An annual staff party, be it at Christmas or a summer BBQ, can be a great chance for your team to let their hair down and socialise.

However, staff parties are often expensive. So, any opportunity to cut this cost should be welcomed with open arms.

It may come as a surprise, but any limited company can claim tax relief on the cost of hosting office parties, making treating your staff more affordable. This benefit extends to a plus one for each employee and includes food, drink, travel and accommodation.

A staff party or an annual function qualifies as a tax-free benefit for your employees providing you meet the following conditions:

  • The total cost doesn’t exceed £150 per head inclusive of VAT,
  • The event is primarily for entertaining staff, and
  • All employees are invited.

However, £150 is an annual limit and not an allowance: if the cost is £151, the whole party is taxable.

If there are two parties in a financial year, where the combined cost of each exceeds £150, the £150 limit is offset against the most expensive one, leaving the other one as a fully taxable benefit.

4. Attract investors with EIS & SEIS

If your company has been trading for less than two years and owns less than £200,000 in assets, the government could help you raise money (up to £150,000) through its Seed Enterprise Investment Scheme (SEIS).

In 2015-16, 2,225 companies received investment through the Seed Enterprise Investment Scheme (SEIS) and £170 million of funds were raised.

This indirect tax relief can fast-track your business to the next growth stage by offering tax incentives to individual investors who buy new shares in your company, making investing in your company more attractive.

To apply your business;

  • Must have been established in the UK,
  • Must not be a member of a partnership, and
  • Have less than 25 full-time employees when shares are initially issued.

If your company has any subsidiaries, this applies to the whole corporate group.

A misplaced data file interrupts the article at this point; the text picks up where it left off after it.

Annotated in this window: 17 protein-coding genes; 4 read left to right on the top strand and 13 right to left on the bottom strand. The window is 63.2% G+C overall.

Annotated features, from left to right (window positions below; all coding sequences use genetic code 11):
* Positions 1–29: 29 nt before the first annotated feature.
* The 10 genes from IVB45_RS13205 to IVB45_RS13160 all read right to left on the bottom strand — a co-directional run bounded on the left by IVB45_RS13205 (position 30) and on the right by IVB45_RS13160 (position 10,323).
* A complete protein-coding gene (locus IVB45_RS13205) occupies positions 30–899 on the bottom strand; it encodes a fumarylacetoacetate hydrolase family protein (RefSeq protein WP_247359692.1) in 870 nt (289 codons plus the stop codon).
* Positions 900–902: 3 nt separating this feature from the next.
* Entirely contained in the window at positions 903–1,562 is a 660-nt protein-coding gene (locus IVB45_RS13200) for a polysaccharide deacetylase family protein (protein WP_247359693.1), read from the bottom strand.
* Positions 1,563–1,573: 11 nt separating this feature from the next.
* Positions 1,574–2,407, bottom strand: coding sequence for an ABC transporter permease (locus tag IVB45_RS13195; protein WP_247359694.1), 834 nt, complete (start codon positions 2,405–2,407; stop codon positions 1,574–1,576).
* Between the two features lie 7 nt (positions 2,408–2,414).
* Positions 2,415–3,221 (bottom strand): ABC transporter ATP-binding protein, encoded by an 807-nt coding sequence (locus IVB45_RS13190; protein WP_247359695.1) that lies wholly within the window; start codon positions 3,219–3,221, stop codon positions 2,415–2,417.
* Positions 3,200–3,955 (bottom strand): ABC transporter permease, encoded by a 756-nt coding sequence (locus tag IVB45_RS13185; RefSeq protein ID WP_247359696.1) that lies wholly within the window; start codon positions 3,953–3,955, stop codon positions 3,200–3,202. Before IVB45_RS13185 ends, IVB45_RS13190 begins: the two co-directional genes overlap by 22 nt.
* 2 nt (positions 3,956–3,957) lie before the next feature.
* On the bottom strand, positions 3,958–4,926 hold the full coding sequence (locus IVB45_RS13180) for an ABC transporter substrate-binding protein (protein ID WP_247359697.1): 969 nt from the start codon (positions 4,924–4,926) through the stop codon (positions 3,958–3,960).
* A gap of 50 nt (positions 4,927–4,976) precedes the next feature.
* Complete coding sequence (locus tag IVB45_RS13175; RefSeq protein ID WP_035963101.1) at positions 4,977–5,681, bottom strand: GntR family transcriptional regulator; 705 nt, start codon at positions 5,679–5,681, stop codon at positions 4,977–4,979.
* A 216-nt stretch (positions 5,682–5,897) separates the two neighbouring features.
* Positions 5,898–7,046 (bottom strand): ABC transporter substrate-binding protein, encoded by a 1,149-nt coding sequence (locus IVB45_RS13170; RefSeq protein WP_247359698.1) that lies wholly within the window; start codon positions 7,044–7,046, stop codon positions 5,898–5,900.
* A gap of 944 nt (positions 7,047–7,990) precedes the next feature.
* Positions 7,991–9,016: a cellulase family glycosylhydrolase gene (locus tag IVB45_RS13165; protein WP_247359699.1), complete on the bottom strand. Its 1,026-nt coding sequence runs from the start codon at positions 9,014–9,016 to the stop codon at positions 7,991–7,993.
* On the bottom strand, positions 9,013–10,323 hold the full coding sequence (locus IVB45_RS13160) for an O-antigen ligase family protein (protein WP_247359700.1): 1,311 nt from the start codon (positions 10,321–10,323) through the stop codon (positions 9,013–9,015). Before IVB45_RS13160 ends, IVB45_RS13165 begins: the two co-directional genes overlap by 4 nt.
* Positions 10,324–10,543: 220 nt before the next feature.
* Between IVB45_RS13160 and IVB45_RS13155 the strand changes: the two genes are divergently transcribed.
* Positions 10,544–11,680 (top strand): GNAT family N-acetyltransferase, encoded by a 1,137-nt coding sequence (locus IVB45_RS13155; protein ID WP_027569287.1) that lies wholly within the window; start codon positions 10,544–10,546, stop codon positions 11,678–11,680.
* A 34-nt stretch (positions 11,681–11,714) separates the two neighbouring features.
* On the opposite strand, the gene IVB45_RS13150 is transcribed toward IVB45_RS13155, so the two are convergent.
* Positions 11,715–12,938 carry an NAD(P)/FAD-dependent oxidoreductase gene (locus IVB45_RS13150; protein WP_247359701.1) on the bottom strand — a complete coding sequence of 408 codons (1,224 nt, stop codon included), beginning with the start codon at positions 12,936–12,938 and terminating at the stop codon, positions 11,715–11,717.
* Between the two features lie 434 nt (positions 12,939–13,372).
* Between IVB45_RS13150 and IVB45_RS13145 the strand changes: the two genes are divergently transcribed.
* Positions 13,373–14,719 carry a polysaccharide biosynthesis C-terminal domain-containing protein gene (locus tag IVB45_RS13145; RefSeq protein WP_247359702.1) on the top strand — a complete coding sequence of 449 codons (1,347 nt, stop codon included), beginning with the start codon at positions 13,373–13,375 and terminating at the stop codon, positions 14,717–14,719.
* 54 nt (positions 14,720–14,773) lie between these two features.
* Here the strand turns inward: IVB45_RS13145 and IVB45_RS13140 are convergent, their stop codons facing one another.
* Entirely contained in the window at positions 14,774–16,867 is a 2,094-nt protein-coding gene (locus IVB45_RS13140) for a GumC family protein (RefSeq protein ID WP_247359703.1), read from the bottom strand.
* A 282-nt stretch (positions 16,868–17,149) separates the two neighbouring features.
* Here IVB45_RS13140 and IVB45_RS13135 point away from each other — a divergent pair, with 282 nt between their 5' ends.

Next, you must complete the relevant forms (Form SEIS1) and send it to HMRC. This form cannot be submitted until you’ve have been trading for at least 4 months.

If your business has been trading for more than two years, but no more than seven years, you could qualify for the Enterprise Investment Scheme. Find more details on these schemes in our dedicated guides;

5. Benefit from uniforms

A uniform can help make your brand instantly recognisable, appear more reputable and offer protection for your staff while on-the-job.

The benefits don’t end there; small business owners investing in staff uniforms can claim tax deductions back (VAT and National Insurance contributions) and employees can claim a tax rebate for the cost of maintaining and replacing them.

Employers must keep accounting records for uniform purchases. Having a permanent logo on your uniform makes work clothes a uniform for tax purposes. This is applicable whether the uniform is a full outfit or a simple polo shirt or T-shirt.

Clipping a detachable logo badge to otherwise ordinary clothes does not, however, make those clothes a uniform.

Employees can quickly find out how much they’re owed by entering a few simple pieces of information into this online calculator which will provide an estimate and send out the relevant forms.

Claims can be backdated to the last four tax years and received as a single payment, while any future claims will be paid in wages.

This guide has been written exclusively for ByteStart by Tony Mills who is a Director of Online Tax Rebates.